The knife was put down.

"Do you understand yet?"

The suspect reluctantly shook his head.

"I appreciate your honesty. You're mine now. You will deliver my property to me. I have the power to keep you alive for as long as necessary, so don't even think there's an easy way out of this..."

The suspect nodded. 

Thursday, 5 June 2014

Murderwork I - Prelude


Dim, grey morning, same as ever. Cold, black, sugarless coffee. Same as ever. Remnants from last night’s paperwork still scattered across the desk. A sentence, half finished, gasped for completion. Headache incoming, right on time. Tablets somewhere in amongst the confused mess. Grumbled cursing as hands fumbled. Box empty, a second obscenity fell. Wrong box. Papers reassembled, pushed aside. Freeze frame. Getting dull again, he told himself, just as he found the right pills. The doctor kept telling him not to miss a dose.


“Benny, we need to talk.”

The sentence danced in his head, myriad voices in chorus. Faces, half-remembered flashed past. Some current, some old, mostly-forgotten people from days he wished he couldn’t remember. A few uncomfortable reminders of lives lived years ago, shadows of who he once was. He growled as he was tapped on the shoulder.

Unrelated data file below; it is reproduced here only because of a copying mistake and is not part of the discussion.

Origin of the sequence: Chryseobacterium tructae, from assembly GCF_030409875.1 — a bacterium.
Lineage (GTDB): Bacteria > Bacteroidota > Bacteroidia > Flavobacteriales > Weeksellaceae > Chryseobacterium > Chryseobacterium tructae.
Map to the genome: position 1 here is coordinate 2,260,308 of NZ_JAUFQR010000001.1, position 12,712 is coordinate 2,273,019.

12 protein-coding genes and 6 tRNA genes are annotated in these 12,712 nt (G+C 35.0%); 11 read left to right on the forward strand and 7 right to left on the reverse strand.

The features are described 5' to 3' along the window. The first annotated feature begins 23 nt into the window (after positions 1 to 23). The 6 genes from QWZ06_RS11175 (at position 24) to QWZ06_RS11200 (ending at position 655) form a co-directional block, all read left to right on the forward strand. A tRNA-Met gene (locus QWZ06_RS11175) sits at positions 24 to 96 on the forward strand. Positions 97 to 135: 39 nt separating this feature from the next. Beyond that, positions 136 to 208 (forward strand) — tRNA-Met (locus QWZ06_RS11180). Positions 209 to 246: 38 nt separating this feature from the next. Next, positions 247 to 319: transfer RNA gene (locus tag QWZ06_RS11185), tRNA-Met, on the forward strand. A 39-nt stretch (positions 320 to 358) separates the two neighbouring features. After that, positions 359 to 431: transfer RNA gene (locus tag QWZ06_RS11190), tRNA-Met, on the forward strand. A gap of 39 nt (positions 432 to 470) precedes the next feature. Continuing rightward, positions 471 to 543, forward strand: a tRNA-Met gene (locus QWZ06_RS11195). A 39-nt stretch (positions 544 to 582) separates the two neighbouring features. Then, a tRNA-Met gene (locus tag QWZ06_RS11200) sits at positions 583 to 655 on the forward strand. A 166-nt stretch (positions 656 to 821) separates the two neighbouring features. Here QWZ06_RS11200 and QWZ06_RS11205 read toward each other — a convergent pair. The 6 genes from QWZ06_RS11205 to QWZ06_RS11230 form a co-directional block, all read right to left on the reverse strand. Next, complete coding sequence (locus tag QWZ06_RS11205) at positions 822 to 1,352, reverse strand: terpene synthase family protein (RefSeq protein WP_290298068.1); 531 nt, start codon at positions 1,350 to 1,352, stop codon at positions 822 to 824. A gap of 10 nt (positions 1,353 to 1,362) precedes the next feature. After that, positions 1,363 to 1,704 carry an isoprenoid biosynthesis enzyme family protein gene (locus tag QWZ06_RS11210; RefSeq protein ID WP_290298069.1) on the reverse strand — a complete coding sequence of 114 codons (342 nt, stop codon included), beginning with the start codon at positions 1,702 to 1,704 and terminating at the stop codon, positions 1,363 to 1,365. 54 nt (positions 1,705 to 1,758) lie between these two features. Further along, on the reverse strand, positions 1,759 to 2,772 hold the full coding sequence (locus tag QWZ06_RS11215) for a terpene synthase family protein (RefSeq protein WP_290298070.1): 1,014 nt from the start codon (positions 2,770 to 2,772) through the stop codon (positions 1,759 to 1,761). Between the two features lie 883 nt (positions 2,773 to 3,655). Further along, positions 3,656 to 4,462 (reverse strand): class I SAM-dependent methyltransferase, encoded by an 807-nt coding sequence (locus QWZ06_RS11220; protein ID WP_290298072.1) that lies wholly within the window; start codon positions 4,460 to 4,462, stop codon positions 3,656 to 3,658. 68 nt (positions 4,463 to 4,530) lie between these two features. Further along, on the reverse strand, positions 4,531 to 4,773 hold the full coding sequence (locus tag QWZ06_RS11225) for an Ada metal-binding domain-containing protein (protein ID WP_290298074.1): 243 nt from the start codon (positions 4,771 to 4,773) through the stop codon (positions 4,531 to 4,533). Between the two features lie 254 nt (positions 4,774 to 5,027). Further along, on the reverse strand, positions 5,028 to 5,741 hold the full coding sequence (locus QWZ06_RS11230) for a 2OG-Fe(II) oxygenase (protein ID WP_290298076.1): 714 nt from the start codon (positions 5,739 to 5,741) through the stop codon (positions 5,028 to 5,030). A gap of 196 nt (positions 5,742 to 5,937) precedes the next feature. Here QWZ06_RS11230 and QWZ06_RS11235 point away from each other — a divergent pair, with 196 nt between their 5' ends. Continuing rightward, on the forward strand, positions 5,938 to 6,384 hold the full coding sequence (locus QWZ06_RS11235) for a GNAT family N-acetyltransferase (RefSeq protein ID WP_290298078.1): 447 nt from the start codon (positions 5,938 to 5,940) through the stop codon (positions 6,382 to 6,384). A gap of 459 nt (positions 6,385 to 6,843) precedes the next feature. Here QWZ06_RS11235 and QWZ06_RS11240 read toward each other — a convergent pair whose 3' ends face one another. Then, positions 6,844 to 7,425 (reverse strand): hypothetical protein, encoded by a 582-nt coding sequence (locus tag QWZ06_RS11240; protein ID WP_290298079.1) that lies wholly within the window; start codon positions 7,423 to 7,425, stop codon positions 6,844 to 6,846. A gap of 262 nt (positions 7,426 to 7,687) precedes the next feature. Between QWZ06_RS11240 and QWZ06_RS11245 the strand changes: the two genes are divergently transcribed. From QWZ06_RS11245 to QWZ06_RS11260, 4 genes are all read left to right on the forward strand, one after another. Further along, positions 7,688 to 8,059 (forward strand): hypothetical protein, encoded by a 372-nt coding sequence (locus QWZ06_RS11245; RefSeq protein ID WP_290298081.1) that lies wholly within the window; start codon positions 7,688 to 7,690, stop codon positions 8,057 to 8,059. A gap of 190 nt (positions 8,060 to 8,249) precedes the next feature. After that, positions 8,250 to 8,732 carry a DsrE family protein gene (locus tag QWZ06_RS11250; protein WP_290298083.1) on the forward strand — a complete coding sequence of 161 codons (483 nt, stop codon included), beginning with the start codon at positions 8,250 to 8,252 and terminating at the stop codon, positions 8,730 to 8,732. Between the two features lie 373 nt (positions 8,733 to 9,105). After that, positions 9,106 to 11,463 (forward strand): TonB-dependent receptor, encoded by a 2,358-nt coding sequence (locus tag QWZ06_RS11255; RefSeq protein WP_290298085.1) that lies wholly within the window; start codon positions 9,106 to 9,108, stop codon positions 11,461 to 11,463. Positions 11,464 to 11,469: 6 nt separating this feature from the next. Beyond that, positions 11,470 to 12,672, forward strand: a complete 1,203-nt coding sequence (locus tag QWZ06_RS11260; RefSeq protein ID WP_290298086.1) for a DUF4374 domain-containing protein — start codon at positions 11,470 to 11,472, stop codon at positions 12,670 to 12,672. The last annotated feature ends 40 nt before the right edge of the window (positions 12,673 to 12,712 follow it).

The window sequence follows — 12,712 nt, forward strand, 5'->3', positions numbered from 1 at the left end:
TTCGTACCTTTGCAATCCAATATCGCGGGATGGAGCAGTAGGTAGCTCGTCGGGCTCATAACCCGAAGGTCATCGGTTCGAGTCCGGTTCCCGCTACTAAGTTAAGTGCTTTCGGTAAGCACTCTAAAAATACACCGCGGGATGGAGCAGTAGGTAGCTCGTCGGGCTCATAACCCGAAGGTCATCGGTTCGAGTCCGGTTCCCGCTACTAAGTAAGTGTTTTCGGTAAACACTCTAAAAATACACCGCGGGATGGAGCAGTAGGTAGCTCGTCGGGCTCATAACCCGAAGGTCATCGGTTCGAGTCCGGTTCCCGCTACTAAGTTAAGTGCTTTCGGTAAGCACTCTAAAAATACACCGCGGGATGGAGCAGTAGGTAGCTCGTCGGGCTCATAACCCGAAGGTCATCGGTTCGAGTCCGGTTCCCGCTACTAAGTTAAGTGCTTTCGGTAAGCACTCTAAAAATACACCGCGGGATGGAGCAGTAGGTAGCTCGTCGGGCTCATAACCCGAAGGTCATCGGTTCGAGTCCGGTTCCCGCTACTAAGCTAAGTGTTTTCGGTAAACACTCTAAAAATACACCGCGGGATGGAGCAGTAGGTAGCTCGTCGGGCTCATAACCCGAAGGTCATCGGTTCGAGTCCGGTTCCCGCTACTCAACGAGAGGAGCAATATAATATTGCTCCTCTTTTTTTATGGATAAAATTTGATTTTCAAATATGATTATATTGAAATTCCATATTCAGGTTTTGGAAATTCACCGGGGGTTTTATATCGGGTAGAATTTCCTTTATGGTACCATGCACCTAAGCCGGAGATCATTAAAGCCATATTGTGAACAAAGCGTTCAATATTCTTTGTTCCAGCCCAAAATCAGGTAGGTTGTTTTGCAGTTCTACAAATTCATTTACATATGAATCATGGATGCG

Boss. Of course. This had happened before. The Discussion. Standard. Too many questions to be batted away in this fragile state. He used to be so strong, what happened?

“I’ve... I’ve told you about the headaches.”

“Benny, that’s not...”

“Not an excuse, you said that before. It’s a medical condition for God’s sake!”

“Benny, that’s not why you’re here.”

Momentary relaxation of muscle groups in the arms. Breathing consciously slowed.

“You’ve got twenty seconds.”

“Ethical killing.”

Dilation of the pupils, flushing of the cheeks. Intentionally suppressed as the realisation hit, but it was too late. Benny was out of practice.

“You’ve got five minutes.”

“The best are ghosts, Benny. It’s like you were never there. I know you were invalided out. I know all about the headaches. We’ve engineered a workaround. We have some... undesirable elements that need to be removed from our organisation. I’m sure you understand.”

The tablet kicked in. Soft breeze flowing through his mind brushed away the pain.

“These pills... where did you get them? They’re a lot stronger than I’m used to.”

A wry smile as his commanding officer paused. Benny fixed his stare, no drop in intensity. The final minute passed.

“Suffice to say that your prescription has changed. We can obtain more, should they be required. Your current medical profile indicates you are at a safe level of consumption.”